7. arc

    Please pray for me:

    Going to the dentist once a year is not just about healthy teeth. They are trained Medical Doctors that can detect medical problems early enough that it could save your life. In 2010 my wife was at a dentist that had been treating her for almost 30 years, he noticed that after checking her neck and throat area that he thought her lymph glands felt abnormal and she should get them checked out by our family practitioner. Well, the FP didn't see anything out of the ordinary at first but over the next several months my wife persisted and was her own advocate about it and after adding together several other strange health issues/symptoms it lead back to proper testing that resulted in the diagnoses of her thyroid cancer. That early detection by her dentist gave her a head start towards beating it. As it was, her initial outlook was in the 90% range but within a year and four extensive surgeries and followup radiation her outlook was quite the opposite and we braced for what we thought would be just marginal life extending treatments like more destructive radiation therapies until they or the cancer killed her. Her doctor at the medical university hospital where she was treated published a paper in a medical journal about her case, the doctor said they had never seen a particular case as unusual as hers. She told my wife that she was now in the medical history books. The post operative testing showed she had a small amount of thyroid in her blood and that it could only mean that the follow up radiation that should have destroyed all cancerous and none cancerous thyroid cells had failed. The prognoses was that each 6 month test would show an increase in thyroid, that the cancerous thyroid cells that were now distributed somewhere in her body would continue to grow and spread. Well, the thyroid level at the next test showed no increase, the doctors were stumped. It should show an increase, somewhere there are cells making thyroid and they should be growing and making more thyroid. The next six month test showed the same small level as was detected at the initial post radiation test that brought about the grim diagnoses in the first place. So here we are in 2019, and still, the same level was detected in her test a few month ago. She apparently has a small amount of none cancerous thyroid cells somewhere. That, to the amazement of the doctors, has survived what no thyroid cell should be able to survive. What had made all of us cautious was that this type of cancer is very slow in spreading so although we were apprehensive at first about all this we have grown more confident over time that she will not have any more problems. As her doctor said; "She's in the medical history books". So, seeing how difficult her situation turned out to be, it leaves us with little doubt that her dentist gave her just enough of a head start that it saved her life.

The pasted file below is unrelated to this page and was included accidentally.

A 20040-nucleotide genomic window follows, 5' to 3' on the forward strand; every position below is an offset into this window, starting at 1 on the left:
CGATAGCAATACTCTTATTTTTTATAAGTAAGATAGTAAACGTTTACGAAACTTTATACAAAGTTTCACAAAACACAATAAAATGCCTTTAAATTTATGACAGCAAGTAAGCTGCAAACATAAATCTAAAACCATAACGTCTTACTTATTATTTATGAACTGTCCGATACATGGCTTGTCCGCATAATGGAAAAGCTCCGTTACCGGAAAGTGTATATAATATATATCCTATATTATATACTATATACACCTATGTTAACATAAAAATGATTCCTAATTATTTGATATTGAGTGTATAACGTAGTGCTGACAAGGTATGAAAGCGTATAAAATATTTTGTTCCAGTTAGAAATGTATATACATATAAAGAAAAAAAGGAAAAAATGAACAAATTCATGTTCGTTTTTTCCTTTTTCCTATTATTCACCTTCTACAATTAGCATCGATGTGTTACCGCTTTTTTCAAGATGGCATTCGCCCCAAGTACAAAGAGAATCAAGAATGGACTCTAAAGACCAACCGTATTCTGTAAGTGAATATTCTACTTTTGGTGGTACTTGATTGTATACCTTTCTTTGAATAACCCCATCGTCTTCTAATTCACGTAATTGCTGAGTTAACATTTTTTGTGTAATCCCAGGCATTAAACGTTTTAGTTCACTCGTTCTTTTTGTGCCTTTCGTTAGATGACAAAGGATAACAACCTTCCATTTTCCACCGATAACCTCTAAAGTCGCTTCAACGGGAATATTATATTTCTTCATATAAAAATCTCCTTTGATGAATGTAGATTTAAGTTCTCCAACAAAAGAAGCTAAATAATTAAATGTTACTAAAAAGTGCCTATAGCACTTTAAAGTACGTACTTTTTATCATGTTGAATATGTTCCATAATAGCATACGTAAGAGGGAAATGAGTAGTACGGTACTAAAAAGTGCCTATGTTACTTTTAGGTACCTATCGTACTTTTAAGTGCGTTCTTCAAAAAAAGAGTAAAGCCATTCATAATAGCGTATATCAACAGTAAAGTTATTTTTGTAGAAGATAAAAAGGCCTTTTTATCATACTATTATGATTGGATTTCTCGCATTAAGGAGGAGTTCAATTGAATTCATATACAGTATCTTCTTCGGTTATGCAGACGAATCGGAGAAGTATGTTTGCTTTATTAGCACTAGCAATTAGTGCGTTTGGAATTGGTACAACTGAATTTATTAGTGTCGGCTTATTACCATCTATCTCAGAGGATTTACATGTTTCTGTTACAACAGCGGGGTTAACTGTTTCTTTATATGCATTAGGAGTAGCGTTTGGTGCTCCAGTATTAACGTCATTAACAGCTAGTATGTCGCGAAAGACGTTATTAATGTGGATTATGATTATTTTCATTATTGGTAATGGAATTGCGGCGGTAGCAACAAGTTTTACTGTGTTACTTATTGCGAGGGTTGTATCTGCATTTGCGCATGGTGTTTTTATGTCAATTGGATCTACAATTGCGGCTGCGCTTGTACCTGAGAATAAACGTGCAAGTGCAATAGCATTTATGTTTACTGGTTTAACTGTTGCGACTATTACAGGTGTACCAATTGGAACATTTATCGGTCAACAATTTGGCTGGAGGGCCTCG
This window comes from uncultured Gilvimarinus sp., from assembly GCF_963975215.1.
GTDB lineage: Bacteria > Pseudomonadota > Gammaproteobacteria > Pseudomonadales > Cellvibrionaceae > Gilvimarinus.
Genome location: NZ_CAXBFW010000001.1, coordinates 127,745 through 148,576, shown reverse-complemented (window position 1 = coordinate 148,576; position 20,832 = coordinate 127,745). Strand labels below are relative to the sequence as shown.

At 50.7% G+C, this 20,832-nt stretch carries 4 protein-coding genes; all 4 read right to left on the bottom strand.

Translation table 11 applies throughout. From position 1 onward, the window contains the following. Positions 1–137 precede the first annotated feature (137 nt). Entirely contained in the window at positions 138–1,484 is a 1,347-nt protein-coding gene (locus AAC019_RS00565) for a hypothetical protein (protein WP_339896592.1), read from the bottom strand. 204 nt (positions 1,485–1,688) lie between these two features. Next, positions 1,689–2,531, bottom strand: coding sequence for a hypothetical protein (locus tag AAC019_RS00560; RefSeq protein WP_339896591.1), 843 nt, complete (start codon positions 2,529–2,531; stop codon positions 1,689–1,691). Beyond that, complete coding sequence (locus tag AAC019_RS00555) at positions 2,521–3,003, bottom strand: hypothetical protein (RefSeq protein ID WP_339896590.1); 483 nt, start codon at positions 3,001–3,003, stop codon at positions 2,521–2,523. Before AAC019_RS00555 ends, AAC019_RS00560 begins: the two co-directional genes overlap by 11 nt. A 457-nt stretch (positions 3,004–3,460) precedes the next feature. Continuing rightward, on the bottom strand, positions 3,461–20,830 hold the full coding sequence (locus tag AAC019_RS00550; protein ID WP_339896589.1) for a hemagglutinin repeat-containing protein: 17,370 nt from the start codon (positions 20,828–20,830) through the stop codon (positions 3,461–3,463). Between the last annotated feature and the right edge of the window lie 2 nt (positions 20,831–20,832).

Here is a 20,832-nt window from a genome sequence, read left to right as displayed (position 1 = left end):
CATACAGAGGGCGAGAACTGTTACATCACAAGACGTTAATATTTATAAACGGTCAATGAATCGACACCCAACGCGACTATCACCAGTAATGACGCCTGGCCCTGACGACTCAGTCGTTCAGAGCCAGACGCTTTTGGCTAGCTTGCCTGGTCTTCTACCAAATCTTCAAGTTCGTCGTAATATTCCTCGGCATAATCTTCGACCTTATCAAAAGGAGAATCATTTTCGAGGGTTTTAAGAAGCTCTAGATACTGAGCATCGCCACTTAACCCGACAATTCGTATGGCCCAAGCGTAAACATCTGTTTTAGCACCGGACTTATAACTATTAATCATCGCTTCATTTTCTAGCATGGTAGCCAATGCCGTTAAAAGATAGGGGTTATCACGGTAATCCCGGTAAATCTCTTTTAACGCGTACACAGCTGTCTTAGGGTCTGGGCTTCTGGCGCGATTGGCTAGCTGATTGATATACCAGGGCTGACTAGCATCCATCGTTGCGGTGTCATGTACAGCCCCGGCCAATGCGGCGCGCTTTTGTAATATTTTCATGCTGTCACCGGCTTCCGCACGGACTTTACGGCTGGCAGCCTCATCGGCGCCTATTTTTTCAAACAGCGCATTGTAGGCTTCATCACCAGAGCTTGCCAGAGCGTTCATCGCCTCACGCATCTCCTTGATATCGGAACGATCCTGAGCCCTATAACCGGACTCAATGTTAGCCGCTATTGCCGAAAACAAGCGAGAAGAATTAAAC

8. I've found British documentaries on YouTube and I don't think I'll ever get through them all. It's wonderful! There is one series called "Battle Stations" that I'm going through right now, in the past months I've watched docs on Geology and its early founders, Ships, Planes, Airships, WW I and II Tanks and Tank Battles, Great English machines, ect. It is nice to be able to watch what you want when you want to. To all the Brits here thanks for all the great historical content that your citizens obviously care so much about. A real historical treasure chest to share with the world.
  9. Unfortunately for your argument the Japanese didn't agree with your assessment; https://en.wikipedia.org/wiki/Soviet–Japanese_Neutrality_Pact "After the Fall of France and the subsequent expansion of the Axis Powers, the Soviet Union wished to mend its diplomatic relations in the Far East in order to safeguard its eastern border and concentrate on the European theatre of war. On the other hand, Japan, bogged down in a seemingly interminable war with China and with diplomatic relations with the United States rapidly deteriorating, sought an accommodation with the Soviet Union that would improve its international standing and secure the northern frontier of Manchukuo against possible Soviet invasion." Additionally, the Japanese had no other agenda outside of displacing U.S. and European colonialism and the domination of Asia Pacific with their own. This is about accessing resources to feed a war machine with raw materials and fertile land to grow food to feed a growing Japanese population that will soon begin to occupy and administer these latest acquisitions to their empire. https://en.wikipedia.org/wiki/Dutch_East_Indies_campaign "The East Indies was one of Japan's primary targets if and when it went to war because the colony possessed abundant valuable resources, the most important of which were its rubber plantations and oil fields;[12][13] the colony was the fourth-largest exporter of oil in the world, behind the U.S., Iran, and Romania" https://en.wikipedia.org/wiki/Japanese_occupation_of_the_Dutch_East_Indies "Following its military campaign in China, Japan turned its attention to Southeast Asia, advocating to other Asians a 'Greater East Asian Co-Prosperity Sphere', which they described as a type of trade zone under Japanese leadership. The Japanese had gradually spread their influence through Asia in the first half of the 20th century and during the 1920s and 1930s had established business links in the Indies. These ranged from small town barbers, photographic studios and salesmen, to large department stores and firms such as Suzuki and Mitsubishi becoming involved in the sugar trade." Bombing and attacking Soviet cities on the Pacific would have had little no strategic value to the Japanese strategies outlined above. They were running on the edge of a sword, so to speak, and they knew it. Inciting the Soviets would have only decreased their chances of success. I wish you would make some citations supporting your argument.